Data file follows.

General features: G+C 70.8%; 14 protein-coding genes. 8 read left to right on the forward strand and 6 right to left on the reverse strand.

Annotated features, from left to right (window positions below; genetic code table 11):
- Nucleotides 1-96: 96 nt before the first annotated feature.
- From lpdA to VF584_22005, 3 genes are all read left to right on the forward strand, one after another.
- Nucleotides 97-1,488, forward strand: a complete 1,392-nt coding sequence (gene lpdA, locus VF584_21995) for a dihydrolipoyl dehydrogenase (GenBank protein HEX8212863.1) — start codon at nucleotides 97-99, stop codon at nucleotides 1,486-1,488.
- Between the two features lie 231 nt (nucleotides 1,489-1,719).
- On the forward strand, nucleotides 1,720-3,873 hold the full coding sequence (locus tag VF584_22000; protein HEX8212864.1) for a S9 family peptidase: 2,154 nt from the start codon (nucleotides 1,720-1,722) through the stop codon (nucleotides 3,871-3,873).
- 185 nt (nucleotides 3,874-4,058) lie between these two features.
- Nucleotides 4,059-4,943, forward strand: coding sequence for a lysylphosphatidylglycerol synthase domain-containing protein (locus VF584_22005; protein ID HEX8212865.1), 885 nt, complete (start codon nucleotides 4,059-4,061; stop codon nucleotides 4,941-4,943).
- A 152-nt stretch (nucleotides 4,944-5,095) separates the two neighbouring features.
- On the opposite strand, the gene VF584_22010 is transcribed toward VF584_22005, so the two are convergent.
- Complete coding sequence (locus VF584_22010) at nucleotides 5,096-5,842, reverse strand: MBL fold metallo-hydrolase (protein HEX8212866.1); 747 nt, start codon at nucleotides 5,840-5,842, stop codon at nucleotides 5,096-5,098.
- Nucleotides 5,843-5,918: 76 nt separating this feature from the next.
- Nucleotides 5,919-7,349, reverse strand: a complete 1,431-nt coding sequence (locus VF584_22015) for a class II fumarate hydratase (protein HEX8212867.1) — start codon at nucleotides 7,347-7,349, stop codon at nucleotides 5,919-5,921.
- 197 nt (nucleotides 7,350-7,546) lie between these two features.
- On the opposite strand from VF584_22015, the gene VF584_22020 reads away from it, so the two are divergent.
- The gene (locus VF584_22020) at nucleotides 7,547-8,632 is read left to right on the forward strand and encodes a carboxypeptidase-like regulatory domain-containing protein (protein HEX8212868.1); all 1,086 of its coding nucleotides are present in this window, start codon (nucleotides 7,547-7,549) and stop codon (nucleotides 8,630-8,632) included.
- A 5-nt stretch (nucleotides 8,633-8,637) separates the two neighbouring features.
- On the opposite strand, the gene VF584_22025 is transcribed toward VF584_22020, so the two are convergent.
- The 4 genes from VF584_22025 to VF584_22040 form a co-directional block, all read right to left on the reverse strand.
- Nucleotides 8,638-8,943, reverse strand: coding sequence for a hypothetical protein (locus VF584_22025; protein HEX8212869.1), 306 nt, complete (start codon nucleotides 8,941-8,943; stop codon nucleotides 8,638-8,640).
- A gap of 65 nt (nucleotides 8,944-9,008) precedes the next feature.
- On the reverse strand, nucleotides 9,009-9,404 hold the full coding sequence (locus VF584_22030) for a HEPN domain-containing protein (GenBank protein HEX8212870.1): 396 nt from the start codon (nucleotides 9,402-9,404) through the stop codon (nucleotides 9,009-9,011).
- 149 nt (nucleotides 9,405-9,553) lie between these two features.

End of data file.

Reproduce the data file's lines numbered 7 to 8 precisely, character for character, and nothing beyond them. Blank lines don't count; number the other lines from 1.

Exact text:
- On the forward strand, nucleotides 1,720-3,873 hold the full coding sequence (locus tag VF584_22000; protein HEX8212864.1) for a S9 family peptidase: 2,154 nt from the start codon (nucleotides 1,720-1,722) through the stop codon (nucleotides 3,871-3,873).
- 185 nt (nucleotides 3,874-4,058) lie between these two features.